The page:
Divorcing is hard enough as it is, but when you realize that your spouse has significant debts, that can make it much worse. You’ve sat down to talk to one another about the impact that those debts could have, but you’re not sure what to do. You don’t want to end up facing more debt after your divorce, especially since it’s not yours.
One option for you may be to pursue bankruptcy. If your spouse has excessive debts and has missed payments, they may be able to pursue bankruptcy. It’s usually possible to go through bankruptcy individually or as a married couple.
Should you go through bankruptcy before or after a divorce?
If you know that there are significant debts piling up in your marriage, then you may want to seek bankruptcy before divorce. This will help you resolve debts before you move on — but it may also delay your divorce. On the other hand, you could also opt to wait until the debts and assets are divided in divorce to decide if you want to file for bankruptcy. At that point, you may have fewer debts than you thought you would, or you could find that divorcing made it much easier to show that bankruptcy is necessary to help you eliminate debts that you’ve accrued (once your spouse’s income isn’t in the equation.)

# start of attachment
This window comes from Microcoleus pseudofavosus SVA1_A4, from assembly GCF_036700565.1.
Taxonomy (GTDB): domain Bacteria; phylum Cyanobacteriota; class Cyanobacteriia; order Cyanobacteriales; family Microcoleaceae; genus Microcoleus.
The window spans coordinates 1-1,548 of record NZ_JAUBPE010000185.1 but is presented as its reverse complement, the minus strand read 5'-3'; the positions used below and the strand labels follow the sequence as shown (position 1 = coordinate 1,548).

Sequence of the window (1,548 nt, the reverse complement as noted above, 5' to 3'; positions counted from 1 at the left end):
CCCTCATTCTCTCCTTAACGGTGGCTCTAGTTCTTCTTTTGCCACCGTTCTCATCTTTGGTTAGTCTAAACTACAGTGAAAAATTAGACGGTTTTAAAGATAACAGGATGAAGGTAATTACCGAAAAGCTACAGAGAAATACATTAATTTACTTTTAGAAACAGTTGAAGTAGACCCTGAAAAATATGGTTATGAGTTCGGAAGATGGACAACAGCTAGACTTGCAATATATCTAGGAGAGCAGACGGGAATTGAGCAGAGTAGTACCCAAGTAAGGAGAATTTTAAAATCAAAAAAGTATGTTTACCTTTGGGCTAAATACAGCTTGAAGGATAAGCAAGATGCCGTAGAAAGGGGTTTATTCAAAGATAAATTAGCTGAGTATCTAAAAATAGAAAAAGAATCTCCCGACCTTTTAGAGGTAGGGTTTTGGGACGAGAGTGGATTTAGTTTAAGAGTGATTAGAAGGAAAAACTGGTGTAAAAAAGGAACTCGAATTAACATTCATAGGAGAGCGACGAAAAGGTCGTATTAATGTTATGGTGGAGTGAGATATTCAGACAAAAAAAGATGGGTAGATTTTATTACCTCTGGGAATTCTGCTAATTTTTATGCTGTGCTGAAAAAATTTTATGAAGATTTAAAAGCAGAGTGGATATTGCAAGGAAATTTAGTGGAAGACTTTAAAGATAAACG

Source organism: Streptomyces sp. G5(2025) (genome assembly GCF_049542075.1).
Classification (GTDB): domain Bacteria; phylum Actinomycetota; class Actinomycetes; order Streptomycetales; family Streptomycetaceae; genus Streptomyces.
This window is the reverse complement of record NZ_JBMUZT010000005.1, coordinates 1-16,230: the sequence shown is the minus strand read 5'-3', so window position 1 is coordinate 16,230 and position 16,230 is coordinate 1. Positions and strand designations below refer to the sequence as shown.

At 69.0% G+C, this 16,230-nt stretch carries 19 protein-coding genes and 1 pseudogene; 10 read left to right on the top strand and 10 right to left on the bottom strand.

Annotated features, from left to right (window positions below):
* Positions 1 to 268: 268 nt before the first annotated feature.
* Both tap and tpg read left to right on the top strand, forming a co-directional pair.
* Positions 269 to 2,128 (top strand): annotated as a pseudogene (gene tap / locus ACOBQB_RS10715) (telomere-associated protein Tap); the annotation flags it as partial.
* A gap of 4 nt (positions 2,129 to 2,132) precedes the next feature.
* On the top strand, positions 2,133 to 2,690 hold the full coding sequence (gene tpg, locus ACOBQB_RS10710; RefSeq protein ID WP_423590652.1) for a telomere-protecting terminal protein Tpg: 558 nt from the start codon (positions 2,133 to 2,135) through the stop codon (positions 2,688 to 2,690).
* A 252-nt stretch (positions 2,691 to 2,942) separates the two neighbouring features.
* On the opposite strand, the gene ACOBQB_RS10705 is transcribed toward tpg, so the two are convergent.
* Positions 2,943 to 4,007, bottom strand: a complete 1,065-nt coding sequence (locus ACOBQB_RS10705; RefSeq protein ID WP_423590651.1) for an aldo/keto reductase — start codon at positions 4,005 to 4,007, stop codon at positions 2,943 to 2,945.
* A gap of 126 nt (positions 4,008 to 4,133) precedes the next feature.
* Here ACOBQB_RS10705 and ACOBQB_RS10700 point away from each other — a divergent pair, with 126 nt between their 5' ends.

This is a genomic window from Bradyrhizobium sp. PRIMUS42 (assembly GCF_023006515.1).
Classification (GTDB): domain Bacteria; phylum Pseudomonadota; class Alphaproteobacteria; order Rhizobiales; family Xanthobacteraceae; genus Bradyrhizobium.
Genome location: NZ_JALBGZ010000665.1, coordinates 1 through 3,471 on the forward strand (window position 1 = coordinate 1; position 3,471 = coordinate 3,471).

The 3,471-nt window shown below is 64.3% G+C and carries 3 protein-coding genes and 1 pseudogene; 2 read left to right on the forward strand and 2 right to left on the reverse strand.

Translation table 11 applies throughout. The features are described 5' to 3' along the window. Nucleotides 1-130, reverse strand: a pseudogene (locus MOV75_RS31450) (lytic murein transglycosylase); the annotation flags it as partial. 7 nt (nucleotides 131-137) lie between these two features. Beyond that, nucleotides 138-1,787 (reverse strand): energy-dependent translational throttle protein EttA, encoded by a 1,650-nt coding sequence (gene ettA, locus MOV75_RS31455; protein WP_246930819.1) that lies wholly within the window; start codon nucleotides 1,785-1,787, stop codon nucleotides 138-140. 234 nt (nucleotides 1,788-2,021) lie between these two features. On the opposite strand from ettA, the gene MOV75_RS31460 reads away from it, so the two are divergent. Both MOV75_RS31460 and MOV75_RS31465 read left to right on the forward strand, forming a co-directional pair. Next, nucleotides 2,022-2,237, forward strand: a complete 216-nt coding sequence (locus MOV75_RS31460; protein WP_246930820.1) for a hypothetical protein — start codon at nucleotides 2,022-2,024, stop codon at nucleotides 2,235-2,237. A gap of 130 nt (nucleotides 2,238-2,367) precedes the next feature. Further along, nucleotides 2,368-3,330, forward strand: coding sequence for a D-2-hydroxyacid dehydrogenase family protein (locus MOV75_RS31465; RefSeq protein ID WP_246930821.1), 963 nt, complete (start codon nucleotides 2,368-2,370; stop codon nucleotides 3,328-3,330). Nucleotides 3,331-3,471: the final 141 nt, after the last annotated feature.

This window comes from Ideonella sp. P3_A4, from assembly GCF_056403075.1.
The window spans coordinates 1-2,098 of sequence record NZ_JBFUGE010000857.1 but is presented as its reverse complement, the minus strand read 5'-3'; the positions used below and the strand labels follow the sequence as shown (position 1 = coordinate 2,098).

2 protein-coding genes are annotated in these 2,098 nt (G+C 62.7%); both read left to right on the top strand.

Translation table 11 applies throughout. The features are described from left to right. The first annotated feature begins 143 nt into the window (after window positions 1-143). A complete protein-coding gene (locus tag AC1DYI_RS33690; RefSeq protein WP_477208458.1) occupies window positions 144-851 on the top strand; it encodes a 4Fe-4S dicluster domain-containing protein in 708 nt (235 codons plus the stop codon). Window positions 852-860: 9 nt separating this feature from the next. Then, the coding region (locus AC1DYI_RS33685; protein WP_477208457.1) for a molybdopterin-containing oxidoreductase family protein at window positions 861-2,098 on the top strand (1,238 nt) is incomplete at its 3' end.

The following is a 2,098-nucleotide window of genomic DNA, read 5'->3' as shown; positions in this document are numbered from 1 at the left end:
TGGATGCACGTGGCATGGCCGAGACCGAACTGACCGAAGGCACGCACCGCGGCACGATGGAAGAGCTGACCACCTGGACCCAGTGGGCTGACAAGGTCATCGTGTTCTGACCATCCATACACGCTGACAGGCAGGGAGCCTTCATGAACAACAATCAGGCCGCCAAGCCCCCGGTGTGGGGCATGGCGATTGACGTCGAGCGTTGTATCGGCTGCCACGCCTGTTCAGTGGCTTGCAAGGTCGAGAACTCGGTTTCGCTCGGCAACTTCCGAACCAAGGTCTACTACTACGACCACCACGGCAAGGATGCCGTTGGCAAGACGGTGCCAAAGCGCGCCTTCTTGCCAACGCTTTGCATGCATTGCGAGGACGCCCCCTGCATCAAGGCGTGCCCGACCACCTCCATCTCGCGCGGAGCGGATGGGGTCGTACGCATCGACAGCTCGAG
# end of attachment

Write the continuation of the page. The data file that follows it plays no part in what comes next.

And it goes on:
Going through bankruptcy and divorce at the same time will complicate matters, so take some time to consider what you’d like to do first. Your attorney may be able to help you consider the different implications of pursuing a divorce now or choosing to go through bankruptcy first, instead. The goal, regardless, will be to help you be on firmer financial footing once all is said and done.